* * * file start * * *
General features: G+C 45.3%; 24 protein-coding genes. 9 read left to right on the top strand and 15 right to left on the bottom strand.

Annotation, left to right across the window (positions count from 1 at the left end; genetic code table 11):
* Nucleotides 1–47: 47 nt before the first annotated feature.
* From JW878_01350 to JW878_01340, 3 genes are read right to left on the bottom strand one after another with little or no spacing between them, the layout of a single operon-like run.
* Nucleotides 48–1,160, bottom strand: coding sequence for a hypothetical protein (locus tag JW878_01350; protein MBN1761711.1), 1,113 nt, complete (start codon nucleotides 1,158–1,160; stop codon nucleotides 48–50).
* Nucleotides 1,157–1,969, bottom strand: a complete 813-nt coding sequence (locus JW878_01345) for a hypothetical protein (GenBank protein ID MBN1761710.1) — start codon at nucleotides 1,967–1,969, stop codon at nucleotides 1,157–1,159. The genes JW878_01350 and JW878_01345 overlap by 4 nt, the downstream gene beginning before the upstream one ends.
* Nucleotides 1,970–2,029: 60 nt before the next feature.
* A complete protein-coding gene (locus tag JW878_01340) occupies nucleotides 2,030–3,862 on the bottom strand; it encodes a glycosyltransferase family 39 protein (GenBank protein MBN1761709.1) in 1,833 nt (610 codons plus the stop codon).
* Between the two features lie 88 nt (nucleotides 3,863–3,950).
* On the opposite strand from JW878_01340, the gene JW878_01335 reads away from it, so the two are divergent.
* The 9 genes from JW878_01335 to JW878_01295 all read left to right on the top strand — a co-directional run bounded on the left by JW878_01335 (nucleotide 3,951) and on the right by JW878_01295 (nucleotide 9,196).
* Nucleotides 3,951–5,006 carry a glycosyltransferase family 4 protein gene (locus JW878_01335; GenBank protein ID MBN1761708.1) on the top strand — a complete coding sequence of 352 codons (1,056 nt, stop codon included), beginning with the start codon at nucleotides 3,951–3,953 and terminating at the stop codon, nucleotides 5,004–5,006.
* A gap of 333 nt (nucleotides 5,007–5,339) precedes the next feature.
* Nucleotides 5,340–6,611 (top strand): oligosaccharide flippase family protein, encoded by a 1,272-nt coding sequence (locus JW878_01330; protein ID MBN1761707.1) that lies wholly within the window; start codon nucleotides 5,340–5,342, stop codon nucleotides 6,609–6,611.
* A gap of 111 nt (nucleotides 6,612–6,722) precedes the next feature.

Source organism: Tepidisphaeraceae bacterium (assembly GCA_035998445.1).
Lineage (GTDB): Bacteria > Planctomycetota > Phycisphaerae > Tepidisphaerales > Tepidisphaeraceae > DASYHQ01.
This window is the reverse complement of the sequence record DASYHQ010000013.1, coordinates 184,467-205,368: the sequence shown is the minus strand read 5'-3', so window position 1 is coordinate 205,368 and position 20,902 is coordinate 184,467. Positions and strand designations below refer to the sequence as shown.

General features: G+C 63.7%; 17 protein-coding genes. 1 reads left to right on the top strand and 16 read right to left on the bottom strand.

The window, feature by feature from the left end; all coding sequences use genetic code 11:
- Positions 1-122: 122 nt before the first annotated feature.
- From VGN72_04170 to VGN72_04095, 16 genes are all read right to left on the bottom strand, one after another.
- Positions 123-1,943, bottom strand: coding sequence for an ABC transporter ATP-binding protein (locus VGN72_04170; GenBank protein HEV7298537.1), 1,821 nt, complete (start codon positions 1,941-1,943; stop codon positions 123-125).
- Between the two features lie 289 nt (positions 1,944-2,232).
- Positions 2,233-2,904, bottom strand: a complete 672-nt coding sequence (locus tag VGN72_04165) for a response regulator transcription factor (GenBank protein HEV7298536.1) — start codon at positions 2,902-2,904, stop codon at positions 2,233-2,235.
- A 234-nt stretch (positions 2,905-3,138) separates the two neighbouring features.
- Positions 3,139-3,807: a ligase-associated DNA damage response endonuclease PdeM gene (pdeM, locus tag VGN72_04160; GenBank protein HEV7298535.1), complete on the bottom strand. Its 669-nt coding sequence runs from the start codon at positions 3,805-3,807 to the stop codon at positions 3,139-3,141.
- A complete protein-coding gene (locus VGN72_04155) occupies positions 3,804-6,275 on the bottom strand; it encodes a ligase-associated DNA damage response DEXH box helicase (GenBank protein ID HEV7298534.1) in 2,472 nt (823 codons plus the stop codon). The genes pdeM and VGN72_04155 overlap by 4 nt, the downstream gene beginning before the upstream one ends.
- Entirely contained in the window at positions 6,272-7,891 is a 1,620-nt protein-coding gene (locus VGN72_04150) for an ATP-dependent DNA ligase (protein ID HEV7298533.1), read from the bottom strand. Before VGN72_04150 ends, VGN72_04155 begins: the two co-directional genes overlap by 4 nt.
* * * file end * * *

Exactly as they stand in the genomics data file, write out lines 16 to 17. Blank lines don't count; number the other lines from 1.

Source organism: Tepidisphaeraceae bacterium (assembly GCA_035998445.1).
Lineage (GTDB): Bacteria > Planctomycetota > Phycisphaerae > Tepidisphaerales > Tepidisphaeraceae > DASYHQ01.